A lot of personal development experts emphasise the importance of habits. The idea is that the right habits are more likely to establish a pattern of behaviour. That can lead to better results. I think that’s true for me as an investor too. With the right investing habits, I reckon I can dramatically improve my results.
Here are three habits which, taken together, I hope could double the passive income I receive from my portfolio of dividend shares.
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1. Double the money
What’s the easiest way to double my money from dividend shares?
I think the answer is obvious: double the money I invest. That sounds so obvious it hardly seems worth mentioning. But actually, the simple sounding step of doubling how much I invest could have transformative effects for the passive income I earn. With the potential of lower trading costs in percentage terms and the power of compounding, I may see more a doubling of output for a doubling of input.
There is some potential pain from investing more. If I am already investing as much each month as I can easily afford, it might not be easy to do without sacrificing some other expenditure. It might be possible, for example by trimming my living costs or cutting down on unnecessary frivolities. I’ll have to make some hard choices. In the long term, though, I think a much larger dividend portfolio will probably do me more good than years spent drinking overpriced coffees each day.
But a lot of people don’t invest anything like the most they can each month. If I was in such a situation, regularly investing £50 for example, I could start investing £100 each time instead. After a few months, I would likely adjust to the larger outgoing just like one adjusts to higher electricity bills or rising insurance premiums. But by putting twice as much money into dividend shares each month, I’d hope to get twice as much passive income.
2. Go for great
A lot of investors are happy to settle for what they regard as good shares. But that isn’t a habit of highly successful investors like Warren Buffett. Instead, they typically look for great companies. Indeed, Buffett says that he likes to buy great companies at good prices.
Over time, the difference between a great dividend paying company and a merely good one can dramatically transform results in one’s portfolio.
Great companies have business models which can can produce strong profits on a sustained basis. That can be due to competitive advantages such as iconic brands, proprietary technology, or geographic monopolies. That can allow them to pay out high dividends compared to other companies.
Consider as an example the difference between Smith & Nephew and GlaxoSmithKline. Both are well-established global companies in the healthcare sector. Both have strengths to their business including proprietary technology and strong brands. But Smith & Nephew is operating in a business area where such factors might not matter as much. Will doctors or nurses pay a premium for wound dressings? I reckon they will, but the case to do so is less compelling than it is for life-changing drugs of the sort GSK makes.
Smith & Nephew yields 2.2%. GSK offers a yield over twice as high, at 5%. GSK is planning to separate into two businesses and its yield may fall as a result. Nonetheless, right now, adding GSK to my portfolio would offer me over double the passive income I would get from adding Smith & Nephew. I like Smith & Nephew as a business and would happily hold it in my portfolio. But if passive income is my objective then I think there are better choices available to me.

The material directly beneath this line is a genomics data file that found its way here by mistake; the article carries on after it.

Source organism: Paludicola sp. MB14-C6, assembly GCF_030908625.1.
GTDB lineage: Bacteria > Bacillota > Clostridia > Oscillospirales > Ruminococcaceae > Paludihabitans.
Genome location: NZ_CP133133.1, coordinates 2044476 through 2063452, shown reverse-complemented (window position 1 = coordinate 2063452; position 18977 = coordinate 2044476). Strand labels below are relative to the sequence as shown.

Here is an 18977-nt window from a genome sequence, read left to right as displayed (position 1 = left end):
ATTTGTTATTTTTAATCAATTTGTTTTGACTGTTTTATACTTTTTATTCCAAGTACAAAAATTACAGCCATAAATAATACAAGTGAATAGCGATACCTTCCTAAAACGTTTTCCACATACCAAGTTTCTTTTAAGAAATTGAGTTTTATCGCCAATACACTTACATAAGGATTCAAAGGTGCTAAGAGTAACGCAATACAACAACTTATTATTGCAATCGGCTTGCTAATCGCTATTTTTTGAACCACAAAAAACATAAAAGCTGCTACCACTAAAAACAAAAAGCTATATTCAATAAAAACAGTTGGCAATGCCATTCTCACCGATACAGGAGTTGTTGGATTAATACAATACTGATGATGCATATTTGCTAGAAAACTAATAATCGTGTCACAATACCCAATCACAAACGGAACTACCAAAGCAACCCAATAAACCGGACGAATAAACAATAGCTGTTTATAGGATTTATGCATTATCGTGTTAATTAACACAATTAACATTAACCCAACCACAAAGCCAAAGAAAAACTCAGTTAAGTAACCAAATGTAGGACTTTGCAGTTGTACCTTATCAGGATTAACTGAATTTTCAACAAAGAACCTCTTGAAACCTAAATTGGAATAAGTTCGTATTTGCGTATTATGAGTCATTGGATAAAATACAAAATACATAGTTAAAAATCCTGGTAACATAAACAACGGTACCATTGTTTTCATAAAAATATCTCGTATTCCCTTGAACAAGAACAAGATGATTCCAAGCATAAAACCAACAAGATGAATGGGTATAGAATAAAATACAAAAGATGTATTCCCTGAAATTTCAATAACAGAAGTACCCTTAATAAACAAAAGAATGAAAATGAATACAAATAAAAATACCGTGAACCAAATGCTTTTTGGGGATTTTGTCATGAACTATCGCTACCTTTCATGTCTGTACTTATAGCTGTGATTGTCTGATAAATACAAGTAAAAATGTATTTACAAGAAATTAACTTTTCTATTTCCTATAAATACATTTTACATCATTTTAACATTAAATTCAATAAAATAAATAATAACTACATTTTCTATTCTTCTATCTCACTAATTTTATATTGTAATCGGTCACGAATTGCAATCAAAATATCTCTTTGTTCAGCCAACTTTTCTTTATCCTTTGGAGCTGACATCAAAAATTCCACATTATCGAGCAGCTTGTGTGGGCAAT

That said, yield isn’t everything. What if a share is a yield trap? Such shares look attractive because of high dividends, but in the long term their business results can’t fund such dividends and they may be cut. That’s why it’s important for me to focus on what separates a great company from a merely good one. For example, when a company has a high yield but the dividend isn’t covered by free cash flow, that could be a red flag for me.
3. Do less
One mistake many investors make is trading too much. In fact, some of the best performing investors of all time trade only very rarely.
Consider builder Galliford Try as an example. Right now I could get a 2.6% yield by buying the shares. But if I’d bought the shares last October, I could have bought them at 40% of the price today. So I would now be looking at a yield on my initial investment of around 6.5%.
The point here is not to focus on market timing. I think that’s too hard to do successfully. My examples above rely on buying the shares at their price bottom, which is very hard to know (although I did explain last November why I would consider Galliford Try as a recovery play). Rather, it is about being willing to sit on the sidelines of the market, for years if necessary. Then, when a really great opportunity arrives, as an investor I can make the right move at the correct time.
It is no accident that Buffett sits on cash for years, even when it adds up to tens of billions of dollars. As Buffett says, “If you want to shoot rare, fast-moving elephants, you should always carry a loaded gun”. In other words, if I want to double my passive income, I may need to stockpile cash without buying shares, for years if necessary. Then, when I see the opportunity to buy a great company at a good price, I can make my move.
Putting investing habits to work
The theory is easy – how about the practice?
I don’t think it’s hard for me to apply any of the above investing habits. But the more ambivalent I am about them, the less likely I am to put them into action when I need to. That’s why habit formation matters so much – it helps me develop a way of behaving which becomes almost second nature.
That isn’t hard to do. But I think it could transform the passive income potential of my portfolio.